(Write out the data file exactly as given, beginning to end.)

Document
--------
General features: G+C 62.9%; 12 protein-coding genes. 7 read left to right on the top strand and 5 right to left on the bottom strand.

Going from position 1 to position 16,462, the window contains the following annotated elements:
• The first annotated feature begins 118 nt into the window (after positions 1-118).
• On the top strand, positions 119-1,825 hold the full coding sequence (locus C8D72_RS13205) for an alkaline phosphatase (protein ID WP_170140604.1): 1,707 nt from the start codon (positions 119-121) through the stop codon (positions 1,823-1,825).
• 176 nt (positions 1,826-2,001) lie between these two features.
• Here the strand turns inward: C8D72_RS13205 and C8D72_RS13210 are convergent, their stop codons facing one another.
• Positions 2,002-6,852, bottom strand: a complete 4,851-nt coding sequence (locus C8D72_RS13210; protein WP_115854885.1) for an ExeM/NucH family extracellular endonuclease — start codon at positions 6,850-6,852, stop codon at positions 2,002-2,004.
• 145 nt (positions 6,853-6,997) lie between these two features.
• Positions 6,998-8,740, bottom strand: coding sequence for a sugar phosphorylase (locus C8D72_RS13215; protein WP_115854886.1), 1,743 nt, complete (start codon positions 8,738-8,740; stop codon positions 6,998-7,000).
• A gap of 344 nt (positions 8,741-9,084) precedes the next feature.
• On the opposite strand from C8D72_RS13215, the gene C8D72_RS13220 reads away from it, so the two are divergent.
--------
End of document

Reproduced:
General features: G+C 62.9%; 12 protein-coding genes. 7 read left to right on the top strand and 5 right to left on the bottom strand.

Going from position 1 to position 16,462, the window contains the following annotated elements:
• The first annotated feature begins 118 nt into the window (after positions 1-118).
• On the top strand, positions 119-1,825 hold the full coding sequence (locus C8D72_RS13205) for an alkaline phosphatase (protein ID WP_170140604.1): 1,707 nt from the start codon (positions 119-121) through the stop codon (positions 1,823-1,825).
• 176 nt (positions 1,826-2,001) lie between these two features.
• Here the strand turns inward: C8D72_RS13205 and C8D72_RS13210 are convergent, their stop codons facing one another.
• Positions 2,002-6,852, bottom strand: a complete 4,851-nt coding sequence (locus C8D72_RS13210; protein WP_115854885.1) for an ExeM/NucH family extracellular endonuclease — start codon at positions 6,850-6,852, stop codon at positions 2,002-2,004.
• 145 nt (positions 6,853-6,997) lie between these two features.
• Positions 6,998-8,740, bottom strand: coding sequence for a sugar phosphorylase (locus C8D72_RS13215; protein WP_115854886.1), 1,743 nt, complete (start codon positions 8,738-8,740; stop codon positions 6,998-7,000).
• A gap of 344 nt (positions 8,741-9,084) precedes the next feature.
• On the opposite strand from C8D72_RS13215, the gene C8D72_RS13220 reads away from it, so the two are divergent.